Thousands missing out on £173.75 a week from Government

Hundreds of thousands of elderly people could be are missing out on £173.25, according to a charity.

Independent Age has produced a report saying only 61% of those eligible are receiving pension credit.

The charity estimates about 450,000 pensioners could move out of poverty if uptake was increased to 100%, reducing pensioner poverty to its lowest ever level.

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Pension credit can be used to top up weekly income if it is below £173.75 for single people or £265.20 for couples.

The report says the low take-up creates significant knock-on effects for the NHS and social care which cost taxpayers about £4 billion a year, more than the £2.2 billion bill if uptake was at 100%.

Deborah Alsina, chief executive of Independent Age, said urgent action was needed to improve the number of people claiming pension credit.

She said: "What we can see from this report is that ensuring the poorest pensioners have a livable income is not only the right thing to do, it's the economically responsible thing to do.

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"Taxpayers are unnecessarily footing a health and social care bill of an estimated £4 billion, when if the Government ensured older people received the £2.2 billion to which they're entitled, many of these additional costs to our health and care systems would be alleviated."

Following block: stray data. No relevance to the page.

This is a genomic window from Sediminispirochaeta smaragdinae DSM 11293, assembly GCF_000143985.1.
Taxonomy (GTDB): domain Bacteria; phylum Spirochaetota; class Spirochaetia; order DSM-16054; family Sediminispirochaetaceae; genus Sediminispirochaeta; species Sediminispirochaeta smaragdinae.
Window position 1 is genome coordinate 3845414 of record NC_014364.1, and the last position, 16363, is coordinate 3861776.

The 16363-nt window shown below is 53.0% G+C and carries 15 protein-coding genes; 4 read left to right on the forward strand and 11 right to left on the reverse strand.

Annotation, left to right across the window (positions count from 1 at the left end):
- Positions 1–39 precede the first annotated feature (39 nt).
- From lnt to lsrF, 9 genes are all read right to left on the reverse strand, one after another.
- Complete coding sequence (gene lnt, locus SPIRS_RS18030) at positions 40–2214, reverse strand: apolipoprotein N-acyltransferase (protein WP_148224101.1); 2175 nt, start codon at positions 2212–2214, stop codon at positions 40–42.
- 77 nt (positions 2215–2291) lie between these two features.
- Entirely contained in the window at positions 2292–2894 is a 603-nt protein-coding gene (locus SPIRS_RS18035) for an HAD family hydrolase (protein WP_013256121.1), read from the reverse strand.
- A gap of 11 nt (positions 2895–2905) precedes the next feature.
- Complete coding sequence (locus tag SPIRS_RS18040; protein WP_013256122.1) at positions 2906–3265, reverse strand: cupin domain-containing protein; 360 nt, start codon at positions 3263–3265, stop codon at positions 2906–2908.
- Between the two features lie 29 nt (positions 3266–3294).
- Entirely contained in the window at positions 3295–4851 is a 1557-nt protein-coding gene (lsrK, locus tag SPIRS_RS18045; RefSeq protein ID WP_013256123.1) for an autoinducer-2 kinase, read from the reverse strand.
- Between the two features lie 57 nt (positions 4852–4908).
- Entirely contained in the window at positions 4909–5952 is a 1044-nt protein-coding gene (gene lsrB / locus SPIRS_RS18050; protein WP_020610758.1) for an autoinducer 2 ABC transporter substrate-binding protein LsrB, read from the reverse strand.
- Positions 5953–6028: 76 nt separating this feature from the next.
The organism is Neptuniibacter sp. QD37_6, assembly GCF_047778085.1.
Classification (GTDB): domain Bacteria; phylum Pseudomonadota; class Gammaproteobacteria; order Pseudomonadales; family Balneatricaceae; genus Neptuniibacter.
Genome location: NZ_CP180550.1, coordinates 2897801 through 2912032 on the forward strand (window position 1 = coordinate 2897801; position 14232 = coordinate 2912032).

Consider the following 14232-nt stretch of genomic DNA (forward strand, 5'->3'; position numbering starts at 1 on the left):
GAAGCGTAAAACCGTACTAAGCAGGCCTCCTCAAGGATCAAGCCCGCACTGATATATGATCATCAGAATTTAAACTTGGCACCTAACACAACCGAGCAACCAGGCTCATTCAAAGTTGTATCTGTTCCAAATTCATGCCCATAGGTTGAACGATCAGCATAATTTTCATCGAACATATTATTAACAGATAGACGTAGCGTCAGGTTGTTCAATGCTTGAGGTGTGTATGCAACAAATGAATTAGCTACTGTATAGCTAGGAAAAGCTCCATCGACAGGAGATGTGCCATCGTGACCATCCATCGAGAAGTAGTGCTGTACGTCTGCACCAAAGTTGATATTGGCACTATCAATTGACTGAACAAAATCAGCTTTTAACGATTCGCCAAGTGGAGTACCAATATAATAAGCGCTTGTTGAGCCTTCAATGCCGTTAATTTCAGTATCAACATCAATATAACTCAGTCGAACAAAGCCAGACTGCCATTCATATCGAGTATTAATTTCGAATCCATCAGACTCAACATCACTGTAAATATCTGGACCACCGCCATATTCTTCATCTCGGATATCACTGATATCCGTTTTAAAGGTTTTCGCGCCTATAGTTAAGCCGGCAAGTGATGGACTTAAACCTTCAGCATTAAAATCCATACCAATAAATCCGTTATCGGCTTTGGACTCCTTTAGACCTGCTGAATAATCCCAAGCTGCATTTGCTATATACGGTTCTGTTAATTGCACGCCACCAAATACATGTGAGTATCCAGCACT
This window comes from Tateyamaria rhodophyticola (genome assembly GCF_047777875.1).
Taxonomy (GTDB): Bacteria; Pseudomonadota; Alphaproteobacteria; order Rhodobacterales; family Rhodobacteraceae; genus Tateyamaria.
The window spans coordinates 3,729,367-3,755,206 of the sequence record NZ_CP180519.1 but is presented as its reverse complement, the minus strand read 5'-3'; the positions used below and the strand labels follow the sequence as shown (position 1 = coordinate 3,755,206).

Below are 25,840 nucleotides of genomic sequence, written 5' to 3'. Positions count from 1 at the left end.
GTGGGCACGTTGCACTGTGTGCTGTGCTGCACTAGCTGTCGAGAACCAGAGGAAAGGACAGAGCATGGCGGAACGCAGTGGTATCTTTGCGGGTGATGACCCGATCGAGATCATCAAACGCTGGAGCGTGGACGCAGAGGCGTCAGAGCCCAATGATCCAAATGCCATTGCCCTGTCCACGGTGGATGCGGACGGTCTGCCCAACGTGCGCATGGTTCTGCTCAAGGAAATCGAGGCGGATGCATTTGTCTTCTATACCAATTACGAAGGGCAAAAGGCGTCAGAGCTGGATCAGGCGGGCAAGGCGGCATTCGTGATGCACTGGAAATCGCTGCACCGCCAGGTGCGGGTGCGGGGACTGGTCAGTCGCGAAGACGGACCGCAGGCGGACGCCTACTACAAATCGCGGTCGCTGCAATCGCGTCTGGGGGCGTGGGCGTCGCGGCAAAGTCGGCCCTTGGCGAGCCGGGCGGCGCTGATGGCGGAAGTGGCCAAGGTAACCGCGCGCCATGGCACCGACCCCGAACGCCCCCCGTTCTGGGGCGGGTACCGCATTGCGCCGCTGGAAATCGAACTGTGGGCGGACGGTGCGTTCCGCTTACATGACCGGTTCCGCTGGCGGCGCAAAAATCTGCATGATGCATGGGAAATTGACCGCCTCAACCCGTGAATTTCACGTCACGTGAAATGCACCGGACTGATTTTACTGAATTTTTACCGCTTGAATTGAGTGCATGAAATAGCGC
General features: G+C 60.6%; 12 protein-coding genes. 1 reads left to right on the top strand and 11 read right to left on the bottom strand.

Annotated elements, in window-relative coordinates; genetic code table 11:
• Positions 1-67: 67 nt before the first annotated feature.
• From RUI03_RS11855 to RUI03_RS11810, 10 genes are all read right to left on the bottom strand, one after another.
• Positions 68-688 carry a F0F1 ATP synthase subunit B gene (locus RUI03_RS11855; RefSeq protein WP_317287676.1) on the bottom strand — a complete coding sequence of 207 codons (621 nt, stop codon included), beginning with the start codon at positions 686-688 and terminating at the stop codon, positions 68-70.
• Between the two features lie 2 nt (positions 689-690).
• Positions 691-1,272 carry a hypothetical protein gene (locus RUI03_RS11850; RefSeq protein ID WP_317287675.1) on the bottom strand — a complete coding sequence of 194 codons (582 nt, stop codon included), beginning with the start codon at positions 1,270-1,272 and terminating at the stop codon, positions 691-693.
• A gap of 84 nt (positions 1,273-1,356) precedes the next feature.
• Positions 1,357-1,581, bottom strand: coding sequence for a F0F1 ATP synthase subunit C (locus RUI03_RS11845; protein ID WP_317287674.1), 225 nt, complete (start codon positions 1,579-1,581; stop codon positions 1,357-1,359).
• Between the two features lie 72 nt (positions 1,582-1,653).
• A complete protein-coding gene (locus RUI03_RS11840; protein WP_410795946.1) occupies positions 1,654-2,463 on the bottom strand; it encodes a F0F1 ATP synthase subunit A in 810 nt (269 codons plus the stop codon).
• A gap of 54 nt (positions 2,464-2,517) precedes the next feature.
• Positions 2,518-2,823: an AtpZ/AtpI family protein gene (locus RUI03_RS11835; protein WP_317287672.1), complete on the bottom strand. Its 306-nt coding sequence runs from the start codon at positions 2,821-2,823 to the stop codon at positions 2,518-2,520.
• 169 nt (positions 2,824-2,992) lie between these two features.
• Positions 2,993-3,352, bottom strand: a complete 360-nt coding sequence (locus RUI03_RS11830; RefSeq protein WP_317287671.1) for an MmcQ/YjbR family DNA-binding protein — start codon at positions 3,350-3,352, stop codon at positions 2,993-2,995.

She continued: "A take-up rate of 61% for a benefit designed to keep older people out of poverty is indefensible – and this rate has stayed stagnant for a decade.

"Without this money, many people are prevented from living with dignity and having a social, well-connected later life.

"The Government needs to urgently create an action plan that contains high quality, up-to-date research into who is not claiming pension credit and why they are not receiving it."

SNP MP Neil Gray has urged the UK Department for Work and Pensions (DWP) to follow the Scottish Government's lead by launching a UK-wide benefit take-up campaign.

He said: "Pensioners across Scotland and the UK are facing greater health and economic challenges due to the coronavirus pandemic and it is vital the UK Government does all that it can to protect our pensioners and ensure they are not left behind."

He added: "The DWP must look to Scotland and follow the Scottish Government's lead in setting out a strategy intended to raise awareness of Scottish benefits, and to ensure that people are receiving what they're entitled to.

"I urge the UK Government to take heed of the findings published by Independent Age and to launch a UK-wide benefit take-up campaign so people are encouraged to get the help they are entitled to – particularly pension credit."

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Independent Age has previously said pensioners in Scotland are missing out on more than £300 million in unclaimed pension credit.

A DWP spokesman said: "We want to make sure that all older people receive the support they are entitled to and earlier this year we ran a nationwide campaign to raise awareness of pension credit, also dispelling some myths people might hold.

"Having savings, a pension or owning a home are not necessarily barriers to receiving pension credit and even a small award of pension credit can provide access to a wide range of other benefits.

"We would encourage anyone who thinks they might be eligible for pension credit to visit gov.uk/pension-credit.

"It only takes a few minutes to get an indication of how much they could get using the online pension credit calculator and a claim can be made online or by calling the free claim line 0800 99 1234."

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